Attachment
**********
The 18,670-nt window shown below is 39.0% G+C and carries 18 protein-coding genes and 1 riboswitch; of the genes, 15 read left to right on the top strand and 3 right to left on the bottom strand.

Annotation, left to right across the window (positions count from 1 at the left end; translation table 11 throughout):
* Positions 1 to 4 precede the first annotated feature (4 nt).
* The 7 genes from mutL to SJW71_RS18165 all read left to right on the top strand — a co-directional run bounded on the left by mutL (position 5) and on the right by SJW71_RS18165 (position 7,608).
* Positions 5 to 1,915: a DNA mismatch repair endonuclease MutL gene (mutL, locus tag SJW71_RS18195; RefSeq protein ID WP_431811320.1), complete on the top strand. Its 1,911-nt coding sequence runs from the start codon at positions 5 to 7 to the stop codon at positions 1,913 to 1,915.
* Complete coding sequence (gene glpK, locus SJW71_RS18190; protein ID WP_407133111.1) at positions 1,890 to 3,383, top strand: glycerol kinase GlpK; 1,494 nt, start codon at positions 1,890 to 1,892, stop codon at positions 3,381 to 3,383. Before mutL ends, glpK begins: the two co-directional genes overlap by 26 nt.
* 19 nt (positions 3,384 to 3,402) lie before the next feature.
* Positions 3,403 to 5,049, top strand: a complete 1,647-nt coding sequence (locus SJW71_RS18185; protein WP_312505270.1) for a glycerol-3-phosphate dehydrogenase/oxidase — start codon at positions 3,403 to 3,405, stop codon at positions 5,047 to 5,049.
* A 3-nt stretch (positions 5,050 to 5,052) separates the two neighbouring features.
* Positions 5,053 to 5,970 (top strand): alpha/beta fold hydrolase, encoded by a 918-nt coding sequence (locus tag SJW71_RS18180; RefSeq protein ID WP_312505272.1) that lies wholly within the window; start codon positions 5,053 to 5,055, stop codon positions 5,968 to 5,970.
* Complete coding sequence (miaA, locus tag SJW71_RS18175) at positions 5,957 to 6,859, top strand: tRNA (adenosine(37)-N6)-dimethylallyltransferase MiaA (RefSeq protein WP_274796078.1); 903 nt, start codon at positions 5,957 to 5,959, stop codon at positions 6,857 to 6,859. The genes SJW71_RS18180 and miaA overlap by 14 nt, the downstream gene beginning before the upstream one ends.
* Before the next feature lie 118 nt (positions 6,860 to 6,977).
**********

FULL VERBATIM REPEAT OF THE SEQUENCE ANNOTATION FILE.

The 18,670-nt window shown below is 39.0% G+C and carries 18 protein-coding genes and 1 riboswitch; of the genes, 15 read left to right on the top strand and 3 right to left on the bottom strand.

Annotation, left to right across the window (positions count from 1 at the left end; translation table 11 throughout):
* Positions 1 to 4 precede the first annotated feature (4 nt).
* The 7 genes from mutL to SJW71_RS18165 all read left to right on the top strand — a co-directional run bounded on the left by mutL (position 5) and on the right by SJW71_RS18165 (position 7,608).
* Positions 5 to 1,915: a DNA mismatch repair endonuclease MutL gene (mutL, locus tag SJW71_RS18195; RefSeq protein ID WP_431811320.1), complete on the top strand. Its 1,911-nt coding sequence runs from the start codon at positions 5 to 7 to the stop codon at positions 1,913 to 1,915.
* Complete coding sequence (gene glpK, locus SJW71_RS18190; protein ID WP_407133111.1) at positions 1,890 to 3,383, top strand: glycerol kinase GlpK; 1,494 nt, start codon at positions 1,890 to 1,892, stop codon at positions 3,381 to 3,383. Before mutL ends, glpK begins: the two co-directional genes overlap by 26 nt.
* 19 nt (positions 3,384 to 3,402) lie before the next feature.
* Positions 3,403 to 5,049, top strand: a complete 1,647-nt coding sequence (locus SJW71_RS18185; protein WP_312505270.1) for a glycerol-3-phosphate dehydrogenase/oxidase — start codon at positions 3,403 to 3,405, stop codon at positions 5,047 to 5,049.
* A 3-nt stretch (positions 5,050 to 5,052) separates the two neighbouring features.
* Positions 5,053 to 5,970 (top strand): alpha/beta fold hydrolase, encoded by a 918-nt coding sequence (locus tag SJW71_RS18180; RefSeq protein ID WP_312505272.1) that lies wholly within the window; start codon positions 5,053 to 5,055, stop codon positions 5,968 to 5,970.
* Complete coding sequence (miaA, locus tag SJW71_RS18175) at positions 5,957 to 6,859, top strand: tRNA (adenosine(37)-N6)-dimethylallyltransferase MiaA (RefSeq protein WP_274796078.1); 903 nt, start codon at positions 5,957 to 5,959, stop codon at positions 6,857 to 6,859. The genes SJW71_RS18180 and miaA overlap by 14 nt, the downstream gene beginning before the upstream one ends.
* Before the next feature lie 118 nt (positions 6,860 to 6,977).